Chatto & Windus authors Xiaolu Guo and Kayo Chingonyi shortlisted for the Jhalak Prize

Xiaolu Guo’s memoir Once Upon A Time In The East and Kayo Chingonyi’s poetry collection Kumukanda (both Chatto & Windus) have been shortlisted for this year's Jhalak Prize.

The prize, first awarded in March 2017, seeks to celebrate books by British BAME writers and provide an "exciting snapshot of the incredible array of writers of colour in Britain today".

The shortlist was decided by an all-woman judging panel, consisting of: author and co-founder of the award, chair Sunny Singh; YA author Catherine Johnson; novelist Tanya Byrne; multidisciplinary writer and performance maker Vera Chok; and travel writer and journalist Noo Saro-Wiwa.

Kumukanda, by Kayo Chingonyi

Translating as ‘initiation’, kumukanda is the name given to the rites a young boy from the Luvale tribe must pass through before he is considered a man. The poems of Kayo Chingonyi’s remarkable debut explore this passage: between two worlds, ancestral and contemporary; between the living and the dead; between the gulf of who he is and how he is perceived.

Underpinned by a love of music, language and literature, here is a powerful exploration of race, identity and masculinity, celebrating what it means to be British and not British, all at once.

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Once Upon a Time in the East, by Xiaolu Guo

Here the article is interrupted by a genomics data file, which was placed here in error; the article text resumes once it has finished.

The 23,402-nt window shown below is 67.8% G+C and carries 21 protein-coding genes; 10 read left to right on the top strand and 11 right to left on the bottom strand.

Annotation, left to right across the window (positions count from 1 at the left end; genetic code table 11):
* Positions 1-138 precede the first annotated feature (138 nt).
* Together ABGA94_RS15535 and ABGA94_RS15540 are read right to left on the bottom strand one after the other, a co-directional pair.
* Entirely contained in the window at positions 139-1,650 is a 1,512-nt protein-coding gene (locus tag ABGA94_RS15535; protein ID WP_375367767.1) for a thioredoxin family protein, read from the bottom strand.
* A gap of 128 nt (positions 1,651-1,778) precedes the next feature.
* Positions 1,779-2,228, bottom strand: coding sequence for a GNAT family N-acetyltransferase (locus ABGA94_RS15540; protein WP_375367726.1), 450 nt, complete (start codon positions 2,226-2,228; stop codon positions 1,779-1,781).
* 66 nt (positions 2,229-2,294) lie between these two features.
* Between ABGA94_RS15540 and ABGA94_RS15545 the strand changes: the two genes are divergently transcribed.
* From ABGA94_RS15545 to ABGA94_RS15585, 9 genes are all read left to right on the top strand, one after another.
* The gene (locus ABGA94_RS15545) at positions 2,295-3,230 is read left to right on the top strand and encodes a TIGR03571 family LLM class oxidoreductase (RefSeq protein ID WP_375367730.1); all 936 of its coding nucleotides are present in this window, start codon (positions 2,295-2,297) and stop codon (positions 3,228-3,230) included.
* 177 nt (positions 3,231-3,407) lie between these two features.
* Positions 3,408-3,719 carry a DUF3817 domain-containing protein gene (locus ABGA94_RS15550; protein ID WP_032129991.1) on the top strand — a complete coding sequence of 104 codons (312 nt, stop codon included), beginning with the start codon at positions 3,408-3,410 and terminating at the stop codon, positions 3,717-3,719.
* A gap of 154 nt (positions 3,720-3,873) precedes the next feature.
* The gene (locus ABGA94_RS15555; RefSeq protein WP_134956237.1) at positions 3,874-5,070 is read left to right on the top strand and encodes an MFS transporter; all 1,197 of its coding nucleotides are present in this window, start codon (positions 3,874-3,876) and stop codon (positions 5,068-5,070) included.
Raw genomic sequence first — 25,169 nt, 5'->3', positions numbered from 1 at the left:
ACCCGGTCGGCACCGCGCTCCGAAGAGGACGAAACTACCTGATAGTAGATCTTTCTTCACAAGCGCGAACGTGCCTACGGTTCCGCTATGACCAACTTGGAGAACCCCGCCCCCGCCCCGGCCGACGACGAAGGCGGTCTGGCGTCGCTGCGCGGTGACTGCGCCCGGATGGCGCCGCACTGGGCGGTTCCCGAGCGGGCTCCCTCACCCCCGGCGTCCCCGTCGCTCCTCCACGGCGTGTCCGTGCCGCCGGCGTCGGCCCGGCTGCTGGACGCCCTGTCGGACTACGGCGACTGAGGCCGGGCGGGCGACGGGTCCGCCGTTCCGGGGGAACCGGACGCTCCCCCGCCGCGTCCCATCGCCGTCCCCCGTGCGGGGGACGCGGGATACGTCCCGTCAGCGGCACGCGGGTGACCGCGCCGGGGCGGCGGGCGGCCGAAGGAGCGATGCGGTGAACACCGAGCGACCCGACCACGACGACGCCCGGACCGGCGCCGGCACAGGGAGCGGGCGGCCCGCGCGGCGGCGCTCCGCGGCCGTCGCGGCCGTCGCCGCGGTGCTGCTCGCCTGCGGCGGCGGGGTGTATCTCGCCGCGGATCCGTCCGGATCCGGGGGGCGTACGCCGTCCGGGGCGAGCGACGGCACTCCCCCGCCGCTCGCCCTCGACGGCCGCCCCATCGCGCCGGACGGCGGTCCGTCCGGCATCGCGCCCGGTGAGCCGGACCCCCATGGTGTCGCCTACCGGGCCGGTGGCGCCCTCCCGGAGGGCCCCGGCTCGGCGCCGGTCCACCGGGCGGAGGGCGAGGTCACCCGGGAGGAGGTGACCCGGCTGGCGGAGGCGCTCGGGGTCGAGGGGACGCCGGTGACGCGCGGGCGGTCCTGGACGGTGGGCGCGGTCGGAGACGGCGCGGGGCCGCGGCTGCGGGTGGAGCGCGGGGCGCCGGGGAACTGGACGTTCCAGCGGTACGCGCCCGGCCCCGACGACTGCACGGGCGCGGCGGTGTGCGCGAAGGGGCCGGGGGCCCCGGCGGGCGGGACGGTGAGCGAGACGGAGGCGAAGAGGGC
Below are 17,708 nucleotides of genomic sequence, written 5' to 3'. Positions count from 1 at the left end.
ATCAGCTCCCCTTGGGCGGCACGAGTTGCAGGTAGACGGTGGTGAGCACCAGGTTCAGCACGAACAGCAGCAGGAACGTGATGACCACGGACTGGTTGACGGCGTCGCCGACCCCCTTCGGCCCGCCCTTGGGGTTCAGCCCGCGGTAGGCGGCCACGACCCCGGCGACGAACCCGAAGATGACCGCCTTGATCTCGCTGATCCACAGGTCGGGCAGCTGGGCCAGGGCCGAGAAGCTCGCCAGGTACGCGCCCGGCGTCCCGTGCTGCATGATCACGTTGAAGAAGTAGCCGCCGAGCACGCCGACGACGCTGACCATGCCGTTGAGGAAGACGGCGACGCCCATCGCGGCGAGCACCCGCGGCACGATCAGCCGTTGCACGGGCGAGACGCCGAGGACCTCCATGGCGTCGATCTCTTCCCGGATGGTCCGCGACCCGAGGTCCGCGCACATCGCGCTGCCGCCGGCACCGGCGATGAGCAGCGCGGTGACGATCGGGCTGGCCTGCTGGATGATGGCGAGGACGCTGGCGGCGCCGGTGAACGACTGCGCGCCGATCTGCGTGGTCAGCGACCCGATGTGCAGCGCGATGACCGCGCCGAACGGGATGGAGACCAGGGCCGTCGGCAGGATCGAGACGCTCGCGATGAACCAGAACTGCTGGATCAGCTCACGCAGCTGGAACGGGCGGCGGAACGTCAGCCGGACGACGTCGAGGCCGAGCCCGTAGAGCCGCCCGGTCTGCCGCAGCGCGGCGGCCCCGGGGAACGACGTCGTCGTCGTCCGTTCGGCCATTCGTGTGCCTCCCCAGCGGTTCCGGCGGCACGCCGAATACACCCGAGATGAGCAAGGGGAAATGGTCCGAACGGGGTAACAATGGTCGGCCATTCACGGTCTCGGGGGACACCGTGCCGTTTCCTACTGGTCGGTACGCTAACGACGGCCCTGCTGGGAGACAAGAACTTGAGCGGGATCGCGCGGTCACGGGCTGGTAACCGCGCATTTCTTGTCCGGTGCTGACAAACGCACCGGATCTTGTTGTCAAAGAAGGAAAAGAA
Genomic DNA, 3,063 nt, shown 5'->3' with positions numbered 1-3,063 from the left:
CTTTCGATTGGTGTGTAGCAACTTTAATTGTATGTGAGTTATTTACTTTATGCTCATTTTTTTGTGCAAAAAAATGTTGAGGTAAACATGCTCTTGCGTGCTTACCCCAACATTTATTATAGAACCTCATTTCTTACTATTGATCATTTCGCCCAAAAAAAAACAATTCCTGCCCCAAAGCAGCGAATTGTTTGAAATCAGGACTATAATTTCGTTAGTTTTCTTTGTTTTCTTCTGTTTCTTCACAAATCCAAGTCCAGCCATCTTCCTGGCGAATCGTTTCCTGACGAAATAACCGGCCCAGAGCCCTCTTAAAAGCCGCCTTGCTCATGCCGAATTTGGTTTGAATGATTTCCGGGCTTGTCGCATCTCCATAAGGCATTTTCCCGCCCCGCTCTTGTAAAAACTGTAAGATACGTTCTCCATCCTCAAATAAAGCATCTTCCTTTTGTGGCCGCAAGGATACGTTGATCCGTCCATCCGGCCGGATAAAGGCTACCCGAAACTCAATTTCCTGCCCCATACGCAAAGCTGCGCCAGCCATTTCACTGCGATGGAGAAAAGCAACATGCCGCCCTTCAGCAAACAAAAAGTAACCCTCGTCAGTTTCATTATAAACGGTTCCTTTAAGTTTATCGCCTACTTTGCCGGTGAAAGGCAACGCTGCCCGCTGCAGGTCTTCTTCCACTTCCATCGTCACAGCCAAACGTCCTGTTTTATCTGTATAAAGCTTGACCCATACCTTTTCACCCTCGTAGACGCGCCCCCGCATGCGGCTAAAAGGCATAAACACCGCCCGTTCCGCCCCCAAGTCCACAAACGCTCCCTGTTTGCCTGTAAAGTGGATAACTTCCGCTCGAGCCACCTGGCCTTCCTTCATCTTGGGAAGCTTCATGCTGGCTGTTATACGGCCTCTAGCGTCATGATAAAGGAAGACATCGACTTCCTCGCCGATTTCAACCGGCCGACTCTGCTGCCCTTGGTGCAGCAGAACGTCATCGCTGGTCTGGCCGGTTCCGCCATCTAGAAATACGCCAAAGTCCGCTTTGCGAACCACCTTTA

Once Upon a Time in the East takes Xiaolu from a run-down shack to film school in a rapidly changing Beijing, navigating the everyday peculiarity of modern China: censorship, underground art, Western boyfriends. In 2002 she leaves Beijing on a scholarship to study in Britain. Now, after a decade in Europe, her tale of East to West resonates with the insight that can only come from someone who is both an outsider and at home.

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Also in the running are Reni Eddo-Lodge’s  Why I'm No Longer Talking to White People About Race (Bloomsbury Circus), Millwood Hargrave’s The Island at the End of Everything (Chicken House), Meena Kandasamy's When I Hit You: Or, A Portrait of the Writer as a Young Wife (Atlantic Books) and Nadeem Aslam's The Golden Legend (Faber).

“The quality of this shortlist is testament to the breath taking quality and range of literary production by writers of colour in Britain today," said Singh.

The overall winner will be presented with a prize of £1,000 at a reception in central London on 15th March.

    

    

    

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